A real-life gay love story set in 80s Australia was one of the most moving cinematic experiences of last year. But can a documentary about the same couple cause a spike in tissue sales?
Just under a year ago, cinema audiences clutched their tissues as they watched Holding The Man, the deeply moving true story of two gay Australians, Timothy Conigrave and John Caleo. Growing up in the 80s and faced with opposition at just every turn, the two fell in love and stayed together for 15 years until John died as a result of HIV. Both had been diagnosed with the disease and Timothy lived long enough to complete his memoir, now recognised as one of the major works on the AIDS epidemic.
Their story returns in the documentary Remembering The Man, now available online and on DVD. Based on a long lost recorded interview with Conigrave after John had died and with that echo in the title, it would be too easy to assume the two films are interchangeable. Certainly, they have the same central characters and much of the narrative is similar, but they’re actually companion pieces. And it doesn’t matter overmuch which way round you watch them. Just so long as you do.
Thanks to social media and smartphones, we seem to photograph anything and everything to do with our lives. Looking at Remembering The Man, you’d think the craze for preserving everything photographically has been with us for years. It’s full of photographic prints, all stored in albums provided by Tim and John’s families and friends. And the film is punctuated by the people closest to them, along with reconstructions and face to face interviews, but only with their friends. We never hear directly from either set of parents: they’re just talked about by the friends and they’re played by actors as well. It’s never explained why they don’t make an appearance in the film, but there’s a definite sense that they’ve made the right decision. Theirs is another story entirely.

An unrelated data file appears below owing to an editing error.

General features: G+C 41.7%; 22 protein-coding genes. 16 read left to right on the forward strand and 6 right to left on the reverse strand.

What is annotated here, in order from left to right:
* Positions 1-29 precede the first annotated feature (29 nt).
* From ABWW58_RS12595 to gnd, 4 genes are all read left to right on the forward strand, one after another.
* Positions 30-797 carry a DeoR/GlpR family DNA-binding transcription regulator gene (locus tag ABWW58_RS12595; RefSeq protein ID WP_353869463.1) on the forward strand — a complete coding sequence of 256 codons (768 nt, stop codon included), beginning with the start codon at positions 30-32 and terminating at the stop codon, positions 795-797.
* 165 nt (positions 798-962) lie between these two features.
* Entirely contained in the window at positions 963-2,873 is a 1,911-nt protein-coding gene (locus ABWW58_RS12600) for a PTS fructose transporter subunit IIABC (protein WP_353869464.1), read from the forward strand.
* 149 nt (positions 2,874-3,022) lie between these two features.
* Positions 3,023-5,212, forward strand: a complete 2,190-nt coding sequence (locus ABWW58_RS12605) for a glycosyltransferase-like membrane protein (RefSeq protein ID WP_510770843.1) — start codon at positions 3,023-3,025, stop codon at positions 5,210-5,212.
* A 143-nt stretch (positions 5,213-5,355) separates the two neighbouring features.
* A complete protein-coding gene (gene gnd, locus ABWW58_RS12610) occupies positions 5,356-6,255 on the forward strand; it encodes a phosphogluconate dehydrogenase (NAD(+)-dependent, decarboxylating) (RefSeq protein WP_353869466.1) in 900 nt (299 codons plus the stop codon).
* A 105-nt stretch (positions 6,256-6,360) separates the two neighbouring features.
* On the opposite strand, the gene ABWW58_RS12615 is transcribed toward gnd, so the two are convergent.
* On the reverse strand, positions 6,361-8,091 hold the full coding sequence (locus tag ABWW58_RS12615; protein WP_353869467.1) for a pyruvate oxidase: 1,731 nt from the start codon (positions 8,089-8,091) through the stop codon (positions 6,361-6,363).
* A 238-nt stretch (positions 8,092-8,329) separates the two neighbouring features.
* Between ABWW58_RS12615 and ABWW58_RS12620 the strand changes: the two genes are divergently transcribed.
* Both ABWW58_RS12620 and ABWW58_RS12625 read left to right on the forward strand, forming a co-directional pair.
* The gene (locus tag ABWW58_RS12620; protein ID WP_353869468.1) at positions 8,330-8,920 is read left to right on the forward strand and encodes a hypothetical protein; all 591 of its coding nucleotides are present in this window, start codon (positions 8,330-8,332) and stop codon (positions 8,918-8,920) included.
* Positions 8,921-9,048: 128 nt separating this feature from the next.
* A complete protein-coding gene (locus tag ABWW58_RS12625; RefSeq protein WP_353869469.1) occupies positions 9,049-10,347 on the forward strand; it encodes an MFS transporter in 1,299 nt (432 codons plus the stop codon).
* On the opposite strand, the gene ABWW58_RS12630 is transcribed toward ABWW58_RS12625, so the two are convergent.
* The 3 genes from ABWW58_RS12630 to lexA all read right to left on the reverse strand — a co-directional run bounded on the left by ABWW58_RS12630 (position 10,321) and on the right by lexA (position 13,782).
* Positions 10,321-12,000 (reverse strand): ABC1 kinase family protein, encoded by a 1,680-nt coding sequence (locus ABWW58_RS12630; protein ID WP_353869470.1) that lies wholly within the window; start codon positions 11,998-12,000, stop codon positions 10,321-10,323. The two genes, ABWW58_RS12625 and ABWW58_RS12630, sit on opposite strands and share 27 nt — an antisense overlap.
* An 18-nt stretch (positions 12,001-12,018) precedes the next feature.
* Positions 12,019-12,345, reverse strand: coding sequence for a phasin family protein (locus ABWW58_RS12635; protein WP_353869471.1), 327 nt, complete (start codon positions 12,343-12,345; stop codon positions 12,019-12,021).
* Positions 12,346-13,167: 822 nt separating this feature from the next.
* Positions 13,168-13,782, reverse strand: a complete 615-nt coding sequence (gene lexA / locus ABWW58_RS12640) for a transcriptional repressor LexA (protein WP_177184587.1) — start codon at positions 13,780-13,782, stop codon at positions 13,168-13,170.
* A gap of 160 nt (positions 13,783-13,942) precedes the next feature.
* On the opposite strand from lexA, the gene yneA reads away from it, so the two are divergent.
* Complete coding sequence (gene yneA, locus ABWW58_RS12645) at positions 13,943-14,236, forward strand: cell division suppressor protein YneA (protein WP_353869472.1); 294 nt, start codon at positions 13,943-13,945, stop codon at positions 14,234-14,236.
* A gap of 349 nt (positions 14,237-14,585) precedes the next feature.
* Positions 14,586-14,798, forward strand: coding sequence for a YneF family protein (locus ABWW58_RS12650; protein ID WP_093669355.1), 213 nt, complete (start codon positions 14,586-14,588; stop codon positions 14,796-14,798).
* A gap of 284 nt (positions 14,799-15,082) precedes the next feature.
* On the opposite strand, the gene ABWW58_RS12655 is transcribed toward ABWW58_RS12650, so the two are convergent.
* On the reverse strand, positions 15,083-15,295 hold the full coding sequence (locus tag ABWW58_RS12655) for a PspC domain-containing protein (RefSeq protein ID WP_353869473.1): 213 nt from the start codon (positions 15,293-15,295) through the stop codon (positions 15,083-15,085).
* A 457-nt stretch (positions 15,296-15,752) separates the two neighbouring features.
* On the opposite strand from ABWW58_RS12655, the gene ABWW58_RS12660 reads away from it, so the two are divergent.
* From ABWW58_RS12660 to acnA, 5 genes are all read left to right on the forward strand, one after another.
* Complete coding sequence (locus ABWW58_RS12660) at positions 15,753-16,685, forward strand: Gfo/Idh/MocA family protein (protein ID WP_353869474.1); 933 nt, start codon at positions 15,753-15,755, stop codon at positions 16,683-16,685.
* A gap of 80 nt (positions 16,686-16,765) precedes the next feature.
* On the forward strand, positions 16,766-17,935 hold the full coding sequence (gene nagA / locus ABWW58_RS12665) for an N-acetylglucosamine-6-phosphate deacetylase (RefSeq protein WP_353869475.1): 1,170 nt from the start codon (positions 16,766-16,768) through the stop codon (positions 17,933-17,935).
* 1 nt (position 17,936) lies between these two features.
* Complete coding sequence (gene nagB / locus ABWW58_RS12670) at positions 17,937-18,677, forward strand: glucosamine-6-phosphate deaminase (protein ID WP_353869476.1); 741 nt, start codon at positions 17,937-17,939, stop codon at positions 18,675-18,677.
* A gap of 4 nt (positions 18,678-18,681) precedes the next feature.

The portrayal of the parents is just one of the points of difference between the documentary and last year’s drama. In the latter, Tim’s parents are the more sympathetic and supportive, while John’s father never accepts that his son is gay and his mother is torn between father and son. Here, we see a very different portrait of the Conigraves. Tim’s father is noticeably less sympathetic – admittedly, not as belligerent as the portrayal of Mr Caleo, but certainly not as accepting either.
And while Holding The Man was very much a portrait of both young men, the documentary concentrates on Tim. There’s more about what Tim did when he and John decided to take a break from each other. And we discover how they both became HIV positive. Anybody seeing last year’s film would have assumed it was the result of Tim’s promiscuity while they were apart, but during that time John had just one relationship. Sadly, one was all it took.
The film is a more overt critique of social attitudes of the day, particularly in Australia, as well as media coverage of the gay community and the AIDS crisis. It’s also uncomfortably frank about the realities of dying from the disease. Shots of AIDS sufferers towards the end of their lives grab you by the throat, your eyes smart and you can hardly bear to look. But look you must because it backs up the descriptions of John’s last days, when he screamed with the agony of having drains in his lungs, both of which had collapsed. And they prepare you for the photographs of John himself, a shadow of his former self, his big expressive eyes even larger in his sunken face. Yet he’s still resilient, still fighting on.
If you’re seen Holding The Man, you’ll have an idea of what to expect from the documentary. If not, then hopefully you do now. It’s a fitting and powerful companion to the dramatized version and the fact that it has plenty of points of difference as well makes it even more worth watching. Just make sure you watch them without too long a gap – and preferably consecutively.